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Padded Tyvek envelopes, like those you get from UPS, have multiple uses: padded stuffsack, freezer-bag cooking cozy, sit pad, and tent doormat.
T. Dale Stewart, Greensboro, GA
Drip coffee filters. They’re tough and weigh nothing, so I always keep a couple in my pack. Use them as prefilters for water filter tubes or pot scrubbers—I even used one as a bandage once.
I always carry plastic zip ties—they weigh practically nothing and can be used as a shoelace, a replacement grommet for your tent, or to hold a section of your pack together if a strap breaks.
Jackie “Krazi B” Rubenacker, Hawthorne, NJ
For trash, we carry one of those heavy-duty, zip-style bags that are made for long-term clothing storage. We’re able to pack all of our garbage (plus some extra) without the worry of anything leaking. The bags typically have a valve that allows you to purge the remaining air, compressing it down even further. The bags we use can be found at dollar stores and are about the size of a gallon zip-top bag.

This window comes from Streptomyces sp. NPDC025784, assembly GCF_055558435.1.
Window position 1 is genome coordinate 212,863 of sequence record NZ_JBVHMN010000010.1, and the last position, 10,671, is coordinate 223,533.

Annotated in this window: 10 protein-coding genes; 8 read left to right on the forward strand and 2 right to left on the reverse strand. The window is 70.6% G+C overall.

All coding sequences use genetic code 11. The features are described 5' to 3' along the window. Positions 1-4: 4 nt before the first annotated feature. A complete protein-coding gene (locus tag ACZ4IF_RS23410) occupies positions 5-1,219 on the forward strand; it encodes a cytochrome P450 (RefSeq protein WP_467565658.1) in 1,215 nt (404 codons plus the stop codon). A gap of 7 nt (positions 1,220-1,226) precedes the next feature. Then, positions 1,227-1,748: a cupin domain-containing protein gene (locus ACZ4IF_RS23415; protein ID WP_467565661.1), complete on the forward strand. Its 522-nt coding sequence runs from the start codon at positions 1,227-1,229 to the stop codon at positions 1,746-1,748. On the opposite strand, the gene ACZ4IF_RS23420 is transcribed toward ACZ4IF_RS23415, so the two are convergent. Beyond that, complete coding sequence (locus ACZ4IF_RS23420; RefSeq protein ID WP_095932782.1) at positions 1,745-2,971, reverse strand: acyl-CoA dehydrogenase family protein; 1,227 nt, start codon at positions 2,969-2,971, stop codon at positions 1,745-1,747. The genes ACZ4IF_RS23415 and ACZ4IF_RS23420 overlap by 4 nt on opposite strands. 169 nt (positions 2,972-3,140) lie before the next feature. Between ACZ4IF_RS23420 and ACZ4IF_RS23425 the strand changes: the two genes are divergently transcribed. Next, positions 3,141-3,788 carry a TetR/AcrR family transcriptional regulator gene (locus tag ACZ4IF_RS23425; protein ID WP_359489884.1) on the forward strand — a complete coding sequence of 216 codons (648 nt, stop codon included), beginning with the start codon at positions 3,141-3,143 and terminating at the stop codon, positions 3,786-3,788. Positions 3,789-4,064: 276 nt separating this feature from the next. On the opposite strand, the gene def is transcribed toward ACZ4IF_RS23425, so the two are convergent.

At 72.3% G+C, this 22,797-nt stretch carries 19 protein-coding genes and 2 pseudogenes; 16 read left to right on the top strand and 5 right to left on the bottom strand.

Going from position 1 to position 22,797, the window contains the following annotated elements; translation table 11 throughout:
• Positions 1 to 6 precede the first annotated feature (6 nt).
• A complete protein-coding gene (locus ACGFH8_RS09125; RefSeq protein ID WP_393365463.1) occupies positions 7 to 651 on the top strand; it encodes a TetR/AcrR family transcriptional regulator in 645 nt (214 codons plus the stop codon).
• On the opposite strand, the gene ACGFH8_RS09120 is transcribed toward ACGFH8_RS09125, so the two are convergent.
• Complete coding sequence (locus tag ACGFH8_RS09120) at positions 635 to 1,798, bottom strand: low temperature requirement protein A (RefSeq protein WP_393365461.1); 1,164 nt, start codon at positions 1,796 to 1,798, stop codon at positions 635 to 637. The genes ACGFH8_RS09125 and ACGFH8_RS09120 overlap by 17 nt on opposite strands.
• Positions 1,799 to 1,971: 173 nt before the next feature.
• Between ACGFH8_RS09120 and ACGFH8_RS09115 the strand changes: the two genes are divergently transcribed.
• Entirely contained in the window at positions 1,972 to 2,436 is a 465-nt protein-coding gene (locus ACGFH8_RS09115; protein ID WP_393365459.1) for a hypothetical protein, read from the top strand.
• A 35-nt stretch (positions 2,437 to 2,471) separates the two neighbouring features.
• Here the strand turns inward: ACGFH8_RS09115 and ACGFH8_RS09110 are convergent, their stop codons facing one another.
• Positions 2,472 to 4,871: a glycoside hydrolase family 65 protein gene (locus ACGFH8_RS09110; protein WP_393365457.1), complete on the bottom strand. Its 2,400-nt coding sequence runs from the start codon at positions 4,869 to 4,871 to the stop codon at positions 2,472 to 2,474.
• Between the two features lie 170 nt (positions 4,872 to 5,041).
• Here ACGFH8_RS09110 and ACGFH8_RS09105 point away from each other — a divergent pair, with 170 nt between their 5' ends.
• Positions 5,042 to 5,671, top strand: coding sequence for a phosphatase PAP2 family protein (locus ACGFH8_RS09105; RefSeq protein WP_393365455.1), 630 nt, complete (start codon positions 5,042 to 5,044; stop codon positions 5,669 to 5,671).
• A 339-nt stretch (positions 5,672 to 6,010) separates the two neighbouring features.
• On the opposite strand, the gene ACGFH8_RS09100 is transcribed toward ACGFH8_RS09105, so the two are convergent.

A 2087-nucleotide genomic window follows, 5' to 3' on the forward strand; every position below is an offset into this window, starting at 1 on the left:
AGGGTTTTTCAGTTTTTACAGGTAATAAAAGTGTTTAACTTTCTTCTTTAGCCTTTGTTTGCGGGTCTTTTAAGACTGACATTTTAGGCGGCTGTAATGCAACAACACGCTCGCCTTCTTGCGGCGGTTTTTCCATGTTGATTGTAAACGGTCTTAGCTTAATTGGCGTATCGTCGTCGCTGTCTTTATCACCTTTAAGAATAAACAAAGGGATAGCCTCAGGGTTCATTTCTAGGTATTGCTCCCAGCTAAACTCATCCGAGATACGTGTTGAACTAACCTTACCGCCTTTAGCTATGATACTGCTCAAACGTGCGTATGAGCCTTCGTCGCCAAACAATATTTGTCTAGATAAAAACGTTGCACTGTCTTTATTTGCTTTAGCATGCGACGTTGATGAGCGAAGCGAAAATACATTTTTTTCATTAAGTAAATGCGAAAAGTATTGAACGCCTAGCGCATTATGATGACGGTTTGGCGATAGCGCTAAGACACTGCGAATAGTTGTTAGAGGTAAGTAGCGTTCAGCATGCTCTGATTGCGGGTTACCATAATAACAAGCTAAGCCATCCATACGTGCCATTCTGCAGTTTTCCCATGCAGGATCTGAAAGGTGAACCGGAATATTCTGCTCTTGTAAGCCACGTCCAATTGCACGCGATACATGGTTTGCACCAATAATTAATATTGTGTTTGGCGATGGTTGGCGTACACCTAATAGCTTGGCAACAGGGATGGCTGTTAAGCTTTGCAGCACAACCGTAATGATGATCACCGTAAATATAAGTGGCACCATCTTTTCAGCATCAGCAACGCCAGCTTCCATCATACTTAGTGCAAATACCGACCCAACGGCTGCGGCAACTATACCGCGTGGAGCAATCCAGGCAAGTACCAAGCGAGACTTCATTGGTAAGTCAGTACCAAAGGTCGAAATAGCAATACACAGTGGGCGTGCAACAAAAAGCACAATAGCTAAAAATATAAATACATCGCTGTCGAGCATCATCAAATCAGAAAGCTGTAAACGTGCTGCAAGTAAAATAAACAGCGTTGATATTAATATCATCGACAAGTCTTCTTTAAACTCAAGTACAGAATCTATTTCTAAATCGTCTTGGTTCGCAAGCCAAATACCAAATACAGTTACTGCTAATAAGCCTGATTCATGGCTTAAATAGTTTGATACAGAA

Jeremy “Sheepdog” Barnes, Hickory, NC
I carry a canvas-sewing needle and some waxed dental floss in my repair kit. I’ve used it on packs, pants, tents, and boots. Always wanted to try it on a hiking partner…
Chuck “Chuck D” Devier, Houston, TX
My survival kit always contains a glow stick and a chemical heat packet. No batteries to worry about, and if you’re cold and alone, a little heat and light go a long way.
Joel Nyquist, South Riding, VA
I carry IV needles for their lightweight cutting ability, and wound-sewing needles because they’re great for field repairs.
Tomer Ullmann, Kibbutz Ma’abarot, Israel